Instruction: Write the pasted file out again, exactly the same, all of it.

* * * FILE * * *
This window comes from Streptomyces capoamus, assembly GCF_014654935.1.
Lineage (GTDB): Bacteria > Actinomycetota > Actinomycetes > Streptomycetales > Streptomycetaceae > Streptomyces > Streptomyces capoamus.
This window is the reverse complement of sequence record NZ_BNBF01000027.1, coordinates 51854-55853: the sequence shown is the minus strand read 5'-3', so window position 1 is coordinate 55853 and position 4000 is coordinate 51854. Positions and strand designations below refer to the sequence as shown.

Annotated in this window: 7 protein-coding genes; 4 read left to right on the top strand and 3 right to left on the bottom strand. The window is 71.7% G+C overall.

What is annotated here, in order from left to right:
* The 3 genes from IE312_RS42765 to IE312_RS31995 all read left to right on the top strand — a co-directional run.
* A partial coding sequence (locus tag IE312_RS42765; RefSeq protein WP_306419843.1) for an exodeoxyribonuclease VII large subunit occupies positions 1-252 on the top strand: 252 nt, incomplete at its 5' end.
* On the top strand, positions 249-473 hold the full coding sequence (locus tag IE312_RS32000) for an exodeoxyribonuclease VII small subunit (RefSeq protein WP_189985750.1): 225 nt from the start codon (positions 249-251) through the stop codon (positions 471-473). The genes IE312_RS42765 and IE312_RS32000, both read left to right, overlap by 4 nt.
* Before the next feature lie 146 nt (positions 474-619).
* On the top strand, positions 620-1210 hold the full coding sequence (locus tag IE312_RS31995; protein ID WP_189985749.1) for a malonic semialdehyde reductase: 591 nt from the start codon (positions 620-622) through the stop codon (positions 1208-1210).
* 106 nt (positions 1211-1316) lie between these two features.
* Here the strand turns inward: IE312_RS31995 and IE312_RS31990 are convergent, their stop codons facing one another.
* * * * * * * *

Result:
This window comes from Streptomyces capoamus, assembly GCF_014654935.1.
Lineage (GTDB): Bacteria > Actinomycetota > Actinomycetes > Streptomycetales > Streptomycetaceae > Streptomyces > Streptomyces capoamus.
This window is the reverse complement of sequence record NZ_BNBF01000027.1, coordinates 51854-55853: the sequence shown is the minus strand read 5'-3', so window position 1 is coordinate 55853 and position 4000 is coordinate 51854. Positions and strand designations below refer to the sequence as shown.

Annotated in this window: 7 protein-coding genes; 4 read left to right on the top strand and 3 right to left on the bottom strand. The window is 71.7% G+C overall.

What is annotated here, in order from left to right:
* The 3 genes from IE312_RS42765 to IE312_RS31995 all read left to right on the top strand — a co-directional run.
* A partial coding sequence (locus tag IE312_RS42765; RefSeq protein WP_306419843.1) for an exodeoxyribonuclease VII large subunit occupies positions 1-252 on the top strand: 252 nt, incomplete at its 5' end.
* On the top strand, positions 249-473 hold the full coding sequence (locus tag IE312_RS32000) for an exodeoxyribonuclease VII small subunit (RefSeq protein WP_189985750.1): 225 nt from the start codon (positions 249-251) through the stop codon (positions 471-473). The genes IE312_RS42765 and IE312_RS32000, both read left to right, overlap by 4 nt.
* Before the next feature lie 146 nt (positions 474-619).
* On the top strand, positions 620-1210 hold the full coding sequence (locus tag IE312_RS31995; protein ID WP_189985749.1) for a malonic semialdehyde reductase: 591 nt from the start codon (positions 620-622) through the stop codon (positions 1208-1210).
* 106 nt (positions 1211-1316) lie between these two features.
* Here the strand turns inward: IE312_RS31995 and IE312_RS31990 are convergent, their stop codons facing one another.